Charms, Cures, Herbal Remedies from Ancestors of Granny Women

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Charms, Cures, Herbal Remedies from Ancestors of Granny Women

Post by Ria on Sun May 08, 2016 4:40 am

Charms, Cures, Herbal Remedies from Ancestors of Granny Women

Irish ancestors ~

Charms, cures, herbal healing practices and beliefs from ancestors of a Granny Woman goes far back in time.

The healers of Appalachia know their knowledge and wisdom has been passed down for generations in their family. Where and when did this wisdom and art of healing begin? It goes far back to ancient times, to peasants throuhout Ireland, and many other parts of the world. In this article we will focus mainly on Ireland. The methods of healing that Granny Women practice are thousands of years old. The use of herbs is the oldest form of healing. Herbs, roots, bark and other plant parts were (and still are) used for healing purposes.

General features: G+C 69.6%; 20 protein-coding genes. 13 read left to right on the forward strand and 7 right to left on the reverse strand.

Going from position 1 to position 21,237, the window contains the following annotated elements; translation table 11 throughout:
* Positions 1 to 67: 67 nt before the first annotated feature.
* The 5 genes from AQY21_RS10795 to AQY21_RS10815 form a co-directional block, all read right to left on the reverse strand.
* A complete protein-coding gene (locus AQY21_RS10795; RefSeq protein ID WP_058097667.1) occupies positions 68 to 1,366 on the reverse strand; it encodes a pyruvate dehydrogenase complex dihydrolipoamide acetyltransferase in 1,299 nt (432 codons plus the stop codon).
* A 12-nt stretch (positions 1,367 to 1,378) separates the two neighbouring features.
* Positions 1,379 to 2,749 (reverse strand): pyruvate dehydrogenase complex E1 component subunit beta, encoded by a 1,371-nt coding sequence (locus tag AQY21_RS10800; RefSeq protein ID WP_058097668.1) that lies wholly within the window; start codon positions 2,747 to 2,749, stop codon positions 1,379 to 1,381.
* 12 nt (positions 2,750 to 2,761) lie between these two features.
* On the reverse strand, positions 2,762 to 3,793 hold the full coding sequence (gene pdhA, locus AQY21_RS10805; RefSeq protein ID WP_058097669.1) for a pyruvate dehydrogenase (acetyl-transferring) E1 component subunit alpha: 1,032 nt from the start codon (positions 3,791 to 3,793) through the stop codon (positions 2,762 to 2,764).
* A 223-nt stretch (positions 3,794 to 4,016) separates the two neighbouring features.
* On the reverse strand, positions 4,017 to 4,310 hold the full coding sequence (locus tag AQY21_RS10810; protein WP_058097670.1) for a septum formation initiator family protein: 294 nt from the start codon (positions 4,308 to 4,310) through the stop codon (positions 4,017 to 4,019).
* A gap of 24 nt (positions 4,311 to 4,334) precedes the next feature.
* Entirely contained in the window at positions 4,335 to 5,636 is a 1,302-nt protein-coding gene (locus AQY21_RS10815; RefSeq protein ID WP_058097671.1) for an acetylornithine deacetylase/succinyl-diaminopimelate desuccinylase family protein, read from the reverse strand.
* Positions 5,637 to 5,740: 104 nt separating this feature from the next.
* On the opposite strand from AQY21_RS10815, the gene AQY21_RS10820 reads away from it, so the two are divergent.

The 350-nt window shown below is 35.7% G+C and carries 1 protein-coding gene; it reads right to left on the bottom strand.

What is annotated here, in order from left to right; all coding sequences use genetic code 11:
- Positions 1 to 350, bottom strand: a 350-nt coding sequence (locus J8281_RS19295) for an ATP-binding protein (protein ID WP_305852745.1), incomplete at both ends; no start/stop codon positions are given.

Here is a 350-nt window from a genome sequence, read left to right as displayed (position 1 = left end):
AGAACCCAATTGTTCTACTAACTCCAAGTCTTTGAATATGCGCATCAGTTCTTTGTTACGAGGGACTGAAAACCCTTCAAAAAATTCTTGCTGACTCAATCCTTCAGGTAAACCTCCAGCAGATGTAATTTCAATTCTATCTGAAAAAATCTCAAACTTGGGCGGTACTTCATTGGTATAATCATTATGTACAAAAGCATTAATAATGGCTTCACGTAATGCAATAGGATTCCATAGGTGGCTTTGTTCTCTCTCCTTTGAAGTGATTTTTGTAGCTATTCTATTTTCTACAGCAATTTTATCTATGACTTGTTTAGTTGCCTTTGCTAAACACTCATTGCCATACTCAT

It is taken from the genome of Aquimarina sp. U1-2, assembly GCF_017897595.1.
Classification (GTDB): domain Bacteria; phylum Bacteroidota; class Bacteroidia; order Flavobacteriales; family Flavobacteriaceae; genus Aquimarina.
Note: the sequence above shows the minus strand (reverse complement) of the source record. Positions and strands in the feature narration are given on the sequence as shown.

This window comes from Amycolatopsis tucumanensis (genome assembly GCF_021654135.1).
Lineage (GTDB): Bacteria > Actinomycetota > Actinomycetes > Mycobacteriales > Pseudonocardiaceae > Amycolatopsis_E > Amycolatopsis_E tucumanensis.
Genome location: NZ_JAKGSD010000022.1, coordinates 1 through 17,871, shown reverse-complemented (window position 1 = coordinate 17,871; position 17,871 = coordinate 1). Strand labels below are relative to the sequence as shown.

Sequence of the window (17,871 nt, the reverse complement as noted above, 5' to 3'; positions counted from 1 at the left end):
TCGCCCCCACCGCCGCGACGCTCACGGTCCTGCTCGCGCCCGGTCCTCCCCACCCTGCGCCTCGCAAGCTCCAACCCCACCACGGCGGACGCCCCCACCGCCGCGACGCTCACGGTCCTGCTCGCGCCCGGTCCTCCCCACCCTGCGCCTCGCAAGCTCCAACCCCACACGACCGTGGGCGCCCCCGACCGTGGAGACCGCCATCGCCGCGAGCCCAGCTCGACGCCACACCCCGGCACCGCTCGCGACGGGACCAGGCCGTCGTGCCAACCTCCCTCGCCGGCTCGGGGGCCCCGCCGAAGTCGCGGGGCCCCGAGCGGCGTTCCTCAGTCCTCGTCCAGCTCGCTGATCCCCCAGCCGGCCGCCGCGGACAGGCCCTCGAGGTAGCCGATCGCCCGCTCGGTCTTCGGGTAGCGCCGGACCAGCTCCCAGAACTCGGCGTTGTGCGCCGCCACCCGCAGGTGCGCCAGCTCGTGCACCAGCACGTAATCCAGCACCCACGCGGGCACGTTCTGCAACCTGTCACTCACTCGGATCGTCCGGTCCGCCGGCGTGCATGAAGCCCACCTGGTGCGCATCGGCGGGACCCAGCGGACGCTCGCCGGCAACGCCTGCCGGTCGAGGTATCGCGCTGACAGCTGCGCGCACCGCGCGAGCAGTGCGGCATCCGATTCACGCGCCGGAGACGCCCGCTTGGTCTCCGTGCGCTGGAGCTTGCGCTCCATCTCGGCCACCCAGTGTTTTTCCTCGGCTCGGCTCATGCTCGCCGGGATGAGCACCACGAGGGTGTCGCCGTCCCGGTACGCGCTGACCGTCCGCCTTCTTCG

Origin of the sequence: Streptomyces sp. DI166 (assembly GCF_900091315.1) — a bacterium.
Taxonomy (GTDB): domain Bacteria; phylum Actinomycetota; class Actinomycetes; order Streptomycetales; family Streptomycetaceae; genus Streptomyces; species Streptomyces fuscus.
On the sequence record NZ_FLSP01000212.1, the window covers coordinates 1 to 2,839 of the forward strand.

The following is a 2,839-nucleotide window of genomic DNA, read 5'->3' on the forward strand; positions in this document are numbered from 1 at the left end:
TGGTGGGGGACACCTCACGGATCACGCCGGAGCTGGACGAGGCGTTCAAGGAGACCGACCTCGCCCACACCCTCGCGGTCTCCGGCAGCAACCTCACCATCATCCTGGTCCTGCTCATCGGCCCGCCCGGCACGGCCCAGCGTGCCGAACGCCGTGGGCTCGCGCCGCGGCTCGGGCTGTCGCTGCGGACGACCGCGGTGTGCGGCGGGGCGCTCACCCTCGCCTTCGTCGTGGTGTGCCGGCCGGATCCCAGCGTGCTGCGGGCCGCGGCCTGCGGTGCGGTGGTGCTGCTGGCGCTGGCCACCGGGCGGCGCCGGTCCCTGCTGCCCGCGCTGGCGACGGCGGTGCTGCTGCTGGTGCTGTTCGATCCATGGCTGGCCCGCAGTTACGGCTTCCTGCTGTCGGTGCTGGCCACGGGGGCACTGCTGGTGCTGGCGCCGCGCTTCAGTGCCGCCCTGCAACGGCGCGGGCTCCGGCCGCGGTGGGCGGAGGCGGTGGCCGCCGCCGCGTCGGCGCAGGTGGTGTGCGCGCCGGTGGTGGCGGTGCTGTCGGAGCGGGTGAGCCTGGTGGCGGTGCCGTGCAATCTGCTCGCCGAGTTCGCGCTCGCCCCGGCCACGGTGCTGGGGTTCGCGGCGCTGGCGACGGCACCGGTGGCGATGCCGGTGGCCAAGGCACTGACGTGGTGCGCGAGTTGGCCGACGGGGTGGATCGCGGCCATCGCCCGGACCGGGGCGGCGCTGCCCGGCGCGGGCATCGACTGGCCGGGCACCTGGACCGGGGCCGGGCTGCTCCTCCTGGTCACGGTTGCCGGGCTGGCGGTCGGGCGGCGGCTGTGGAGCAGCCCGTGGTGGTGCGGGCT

Irish doctors of ancient times ~

Irish doctors, from ancient pagan times, were well-known to be highly skilled in the treatment of diseases. Since those earliest of days the Irish, peasants as well as the adept, have had great knowledge of the power of herbs.

Their professors of medicine were so skilled they held high, influential positions in the Druid order. Always followed around by a large group of pupils, the master taught how to diagnose and treat disease then prepare the necessary curative potions. These physicians had skills that were mainly based upon their profound knowledge of the healing nature and properties of herbs.

The physicians also practiced magic with great results. They instinctively knew how strong the charms, incantations, and fairy cures effected the nerves and mind of a patient. Their methods were thus of a medico-religious character which along with ceremonial ritual helped the curative process immensely.